Sig­nif­i­cant arche­o­log­i­cal find along the Ex­ploits River

Ev­i­dence of four cul­tures span­ning thou­sands of years on one small is­land

The Southern Gazette - - EDITORIAL - BY PA­TRICK MUR­PHY

There is an Is­land on the Ex­ploits River that holds clues to a 5,000-year-old mys­tery.

It very well could be called Trea­sure Is­land, though the gems found here would be bet­ter suited to the fic­tional In­di­ana Jones than a swash­buck­ling pi­rate.

A team of re­searchers headed by Lau­rie McLean, an ar­chae­ol­o­gist with the Burn­side Her­itage Foun­da­tion, un­earthed a rock­lined fire pit this year. The fire pit was con­structed by the Gross Wa­ter Pa­leo-Eskimo’s over 2,000 years ago ac­cord­ing to McLean.

“This was a fire­place that con­sisted of round rocks mounded up with a fire on top of it,” said McLean. “There’s char­coal mixed among it and stone tools.

“Ba­si­cally, peo­ple would sit around the fire­place and man­u­fac­ture spear­heads and scrap­ing tools out of stone.”

The Mar­itime Ar­chaic In­di­ans, a cul­ture also be­lieved to have thrived on the Is­land, is the only cul­ture known to pre-date the Gross Wa­ter Pa­leo Eskimo on the Is­land.

McLean says New­found­land’s hu­man oc­cu­pa­tion be­gan around 6,000 years ago. The first in­hab­i­tants were the Mar­itime Ar­chaic In­di­ans. Within 3,000 years the cul­ture had fallen to give rise to the Gross Wa­ter Pa­leo Eski­mos, only to later be re­placed by the Lit­tle Pas­sage Peo­ple from whom the Beothuk are direct de­scen­dants.

The find has a lo­cal con­nec­tion broader than just the lo­ca­tion.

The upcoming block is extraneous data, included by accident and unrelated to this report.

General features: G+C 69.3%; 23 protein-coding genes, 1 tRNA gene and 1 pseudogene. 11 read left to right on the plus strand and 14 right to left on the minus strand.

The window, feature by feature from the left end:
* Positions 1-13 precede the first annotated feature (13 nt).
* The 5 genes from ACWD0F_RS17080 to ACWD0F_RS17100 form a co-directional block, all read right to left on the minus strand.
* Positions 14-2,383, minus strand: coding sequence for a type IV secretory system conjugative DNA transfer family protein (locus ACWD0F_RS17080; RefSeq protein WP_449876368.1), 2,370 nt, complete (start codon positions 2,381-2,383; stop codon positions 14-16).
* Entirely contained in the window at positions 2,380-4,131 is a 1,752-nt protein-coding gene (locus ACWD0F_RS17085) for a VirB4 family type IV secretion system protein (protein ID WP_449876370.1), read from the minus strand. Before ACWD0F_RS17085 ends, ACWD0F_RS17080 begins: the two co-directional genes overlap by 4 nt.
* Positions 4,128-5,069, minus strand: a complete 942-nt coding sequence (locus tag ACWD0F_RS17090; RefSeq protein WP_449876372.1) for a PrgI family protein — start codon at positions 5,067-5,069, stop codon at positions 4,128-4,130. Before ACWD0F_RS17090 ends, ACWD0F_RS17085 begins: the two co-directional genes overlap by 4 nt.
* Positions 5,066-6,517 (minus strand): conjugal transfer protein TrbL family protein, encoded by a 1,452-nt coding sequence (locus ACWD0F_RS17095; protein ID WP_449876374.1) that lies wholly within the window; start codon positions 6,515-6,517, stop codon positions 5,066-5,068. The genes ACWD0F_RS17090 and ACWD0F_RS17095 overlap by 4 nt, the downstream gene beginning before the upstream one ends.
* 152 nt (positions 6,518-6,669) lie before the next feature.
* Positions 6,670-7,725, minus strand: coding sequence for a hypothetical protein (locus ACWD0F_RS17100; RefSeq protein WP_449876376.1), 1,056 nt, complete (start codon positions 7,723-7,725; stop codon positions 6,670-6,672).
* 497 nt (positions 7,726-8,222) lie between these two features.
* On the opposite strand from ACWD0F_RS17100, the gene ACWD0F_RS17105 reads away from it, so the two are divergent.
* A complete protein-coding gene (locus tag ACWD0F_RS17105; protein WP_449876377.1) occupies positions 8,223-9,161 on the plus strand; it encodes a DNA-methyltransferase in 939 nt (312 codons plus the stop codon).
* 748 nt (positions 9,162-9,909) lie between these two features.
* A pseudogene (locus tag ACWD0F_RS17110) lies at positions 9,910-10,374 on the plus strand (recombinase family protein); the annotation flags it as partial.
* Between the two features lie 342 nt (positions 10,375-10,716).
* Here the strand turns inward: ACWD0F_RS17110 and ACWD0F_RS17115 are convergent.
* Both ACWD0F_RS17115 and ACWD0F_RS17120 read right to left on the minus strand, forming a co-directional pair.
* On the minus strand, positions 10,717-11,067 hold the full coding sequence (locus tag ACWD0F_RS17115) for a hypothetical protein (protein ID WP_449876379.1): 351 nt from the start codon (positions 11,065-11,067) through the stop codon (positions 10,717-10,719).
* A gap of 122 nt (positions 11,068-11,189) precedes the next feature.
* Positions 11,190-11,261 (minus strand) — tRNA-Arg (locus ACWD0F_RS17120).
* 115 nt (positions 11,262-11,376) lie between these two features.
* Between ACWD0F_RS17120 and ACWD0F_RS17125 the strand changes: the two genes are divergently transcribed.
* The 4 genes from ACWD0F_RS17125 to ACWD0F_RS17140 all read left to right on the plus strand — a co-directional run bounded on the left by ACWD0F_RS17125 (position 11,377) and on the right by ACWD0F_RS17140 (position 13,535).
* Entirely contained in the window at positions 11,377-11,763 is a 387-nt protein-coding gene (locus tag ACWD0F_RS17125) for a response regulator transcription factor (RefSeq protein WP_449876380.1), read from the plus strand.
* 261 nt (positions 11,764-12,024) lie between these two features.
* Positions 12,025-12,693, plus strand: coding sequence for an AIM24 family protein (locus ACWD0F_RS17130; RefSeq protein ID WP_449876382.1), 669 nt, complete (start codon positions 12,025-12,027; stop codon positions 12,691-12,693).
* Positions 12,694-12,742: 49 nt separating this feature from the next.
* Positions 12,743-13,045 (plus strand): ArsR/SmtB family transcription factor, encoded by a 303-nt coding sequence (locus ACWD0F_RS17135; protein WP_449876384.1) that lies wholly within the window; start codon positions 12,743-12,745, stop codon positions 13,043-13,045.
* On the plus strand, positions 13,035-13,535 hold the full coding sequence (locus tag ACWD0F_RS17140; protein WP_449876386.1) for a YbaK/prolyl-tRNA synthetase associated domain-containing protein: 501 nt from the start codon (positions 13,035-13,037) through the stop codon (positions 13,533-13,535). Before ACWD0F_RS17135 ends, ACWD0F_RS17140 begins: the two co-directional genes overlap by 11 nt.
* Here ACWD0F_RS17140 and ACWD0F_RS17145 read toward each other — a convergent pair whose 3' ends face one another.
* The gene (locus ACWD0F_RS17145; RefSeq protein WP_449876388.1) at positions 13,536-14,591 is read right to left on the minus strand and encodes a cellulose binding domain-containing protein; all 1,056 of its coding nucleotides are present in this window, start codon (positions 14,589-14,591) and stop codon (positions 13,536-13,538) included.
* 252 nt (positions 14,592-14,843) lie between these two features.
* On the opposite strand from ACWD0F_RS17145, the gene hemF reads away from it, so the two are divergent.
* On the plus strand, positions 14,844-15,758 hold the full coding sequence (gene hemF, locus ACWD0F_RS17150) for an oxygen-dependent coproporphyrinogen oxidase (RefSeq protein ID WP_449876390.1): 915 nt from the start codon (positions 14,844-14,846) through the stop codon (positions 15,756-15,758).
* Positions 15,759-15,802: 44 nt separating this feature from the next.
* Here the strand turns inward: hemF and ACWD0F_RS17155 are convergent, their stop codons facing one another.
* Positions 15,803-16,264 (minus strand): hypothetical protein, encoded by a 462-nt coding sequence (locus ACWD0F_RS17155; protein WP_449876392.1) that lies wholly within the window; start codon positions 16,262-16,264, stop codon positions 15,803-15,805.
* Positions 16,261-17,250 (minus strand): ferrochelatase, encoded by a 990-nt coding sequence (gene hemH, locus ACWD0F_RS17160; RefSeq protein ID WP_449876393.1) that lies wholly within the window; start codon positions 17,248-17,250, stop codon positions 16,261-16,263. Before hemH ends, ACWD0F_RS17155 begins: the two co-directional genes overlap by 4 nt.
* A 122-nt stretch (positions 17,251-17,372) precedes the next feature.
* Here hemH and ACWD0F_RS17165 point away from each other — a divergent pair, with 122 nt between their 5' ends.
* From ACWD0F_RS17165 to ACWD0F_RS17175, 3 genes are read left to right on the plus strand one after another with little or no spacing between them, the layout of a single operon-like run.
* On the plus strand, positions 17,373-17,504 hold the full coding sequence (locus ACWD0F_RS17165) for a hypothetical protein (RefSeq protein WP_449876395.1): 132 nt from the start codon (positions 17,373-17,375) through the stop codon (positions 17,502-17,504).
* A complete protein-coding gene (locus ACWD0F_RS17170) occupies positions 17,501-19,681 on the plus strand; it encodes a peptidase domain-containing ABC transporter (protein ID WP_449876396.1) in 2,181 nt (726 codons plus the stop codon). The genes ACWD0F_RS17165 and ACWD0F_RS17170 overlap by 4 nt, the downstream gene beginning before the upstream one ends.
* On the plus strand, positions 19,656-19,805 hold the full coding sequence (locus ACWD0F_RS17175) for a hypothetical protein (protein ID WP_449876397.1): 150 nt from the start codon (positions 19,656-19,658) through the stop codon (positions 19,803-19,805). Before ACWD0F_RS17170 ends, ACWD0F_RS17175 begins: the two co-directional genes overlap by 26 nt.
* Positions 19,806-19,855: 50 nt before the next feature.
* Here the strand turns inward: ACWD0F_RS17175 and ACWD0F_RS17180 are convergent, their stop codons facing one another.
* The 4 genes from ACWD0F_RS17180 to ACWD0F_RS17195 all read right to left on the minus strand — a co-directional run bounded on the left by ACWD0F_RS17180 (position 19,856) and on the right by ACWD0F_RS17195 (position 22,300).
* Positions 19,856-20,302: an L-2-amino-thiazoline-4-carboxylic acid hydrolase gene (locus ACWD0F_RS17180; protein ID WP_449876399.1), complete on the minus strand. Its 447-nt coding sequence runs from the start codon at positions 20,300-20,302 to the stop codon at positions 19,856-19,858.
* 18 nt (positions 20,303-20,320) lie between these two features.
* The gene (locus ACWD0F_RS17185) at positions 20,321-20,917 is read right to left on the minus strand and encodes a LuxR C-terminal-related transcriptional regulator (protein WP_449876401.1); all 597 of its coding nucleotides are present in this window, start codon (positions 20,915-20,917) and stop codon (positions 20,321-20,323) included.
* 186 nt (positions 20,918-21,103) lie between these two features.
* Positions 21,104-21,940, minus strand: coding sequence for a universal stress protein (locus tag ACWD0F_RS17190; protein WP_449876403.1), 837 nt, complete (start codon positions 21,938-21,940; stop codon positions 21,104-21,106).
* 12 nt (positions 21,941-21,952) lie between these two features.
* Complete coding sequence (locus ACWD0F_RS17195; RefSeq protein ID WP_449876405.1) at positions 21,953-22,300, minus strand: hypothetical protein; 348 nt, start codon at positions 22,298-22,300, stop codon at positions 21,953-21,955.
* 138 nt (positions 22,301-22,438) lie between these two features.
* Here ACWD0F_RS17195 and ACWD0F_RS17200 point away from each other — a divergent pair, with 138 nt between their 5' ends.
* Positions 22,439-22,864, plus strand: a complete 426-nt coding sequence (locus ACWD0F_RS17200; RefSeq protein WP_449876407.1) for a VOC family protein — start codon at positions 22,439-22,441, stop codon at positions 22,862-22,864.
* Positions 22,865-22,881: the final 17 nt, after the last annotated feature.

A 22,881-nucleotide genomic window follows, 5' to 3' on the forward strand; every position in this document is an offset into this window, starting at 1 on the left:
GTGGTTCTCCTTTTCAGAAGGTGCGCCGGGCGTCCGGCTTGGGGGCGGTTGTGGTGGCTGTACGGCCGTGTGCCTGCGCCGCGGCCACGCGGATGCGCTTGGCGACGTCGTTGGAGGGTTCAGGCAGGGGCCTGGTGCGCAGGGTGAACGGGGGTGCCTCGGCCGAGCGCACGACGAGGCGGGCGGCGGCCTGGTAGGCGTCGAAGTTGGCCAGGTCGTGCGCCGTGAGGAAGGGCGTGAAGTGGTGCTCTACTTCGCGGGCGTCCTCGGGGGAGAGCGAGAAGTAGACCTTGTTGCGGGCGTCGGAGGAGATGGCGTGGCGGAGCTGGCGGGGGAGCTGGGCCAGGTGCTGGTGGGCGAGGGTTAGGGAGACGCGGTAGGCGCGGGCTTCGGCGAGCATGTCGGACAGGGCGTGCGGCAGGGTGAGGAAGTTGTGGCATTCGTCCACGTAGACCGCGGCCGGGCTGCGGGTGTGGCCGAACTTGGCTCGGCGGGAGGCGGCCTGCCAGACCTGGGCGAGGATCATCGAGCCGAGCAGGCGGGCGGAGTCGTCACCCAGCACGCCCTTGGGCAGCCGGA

Don Pel­ley of Grand Fall­sWind­sor has been guid­ing residents, tourists and arche­ol­o­gists alike through the wilds of the Ex­ploits Valley since the 1960’s.

A large por­tion of his sum­mers since 2010 has seen Pel­ley as­sist­ing McLean in his du­ties, a task he rel­ishes.

“Where af­ter do­ing ev­ery­thing from Red In­dian Lake all the way to the salt wa­ter,” said Pel­ley. “The house pit was one of the best sam­ples I’ve seen on the Ex­ploits River.” And Pel­ley has seen a few. Pel­ley has also spent time as- sist­ing New­found­land’s premier am­a­teur ar­chae­ol­o­gist Don Locke of Grand Falls-Wind­sor.

Locke, who died in 2015, also once worked the is­land for ar­ti­facts.

“There (are) 10 or 11 Beothuk houses there and it has been vis­ited by a lo­cal am­a­teur ar­chae­ol­o­gist about 50 years ago,” said McLean. “So he dis­turbed things, but his work is still use­ful to us and we will build on what he iden­ti­fied.”

The firepit was dis­cov­ered on the edge of the is­land near the wa­ter. The group “trimmed off” the out­side edge of the fire pit to avoid dam­age this spring.

Ero­sion from the spring run off threat­ens to dam­age the site and McLean is anx­ious to get back to his work.

“There is still some of that site left to dig in the future,” said McLean.


Don Pel­ley of Grand Falls-Wind­sor stands in a Beothuk house de­pres­sion he found along with Lau­rie McLean on the shore of Red In­dian Lake last fall.


Don Pel­ley of Grand Falls-Wind­sor at the start of the Ex­ploits is­land ex­ca­va­tion of a Groswa­ter Palaeo-Eskimo hearth in Novem­ber 2016.


A Groswa­ter Palaeo-eskimo burin-like tool used for cut­ting and scrap­ing, but not hunt­ing found by re­searchers on an is­land on the Ex­ploits River.

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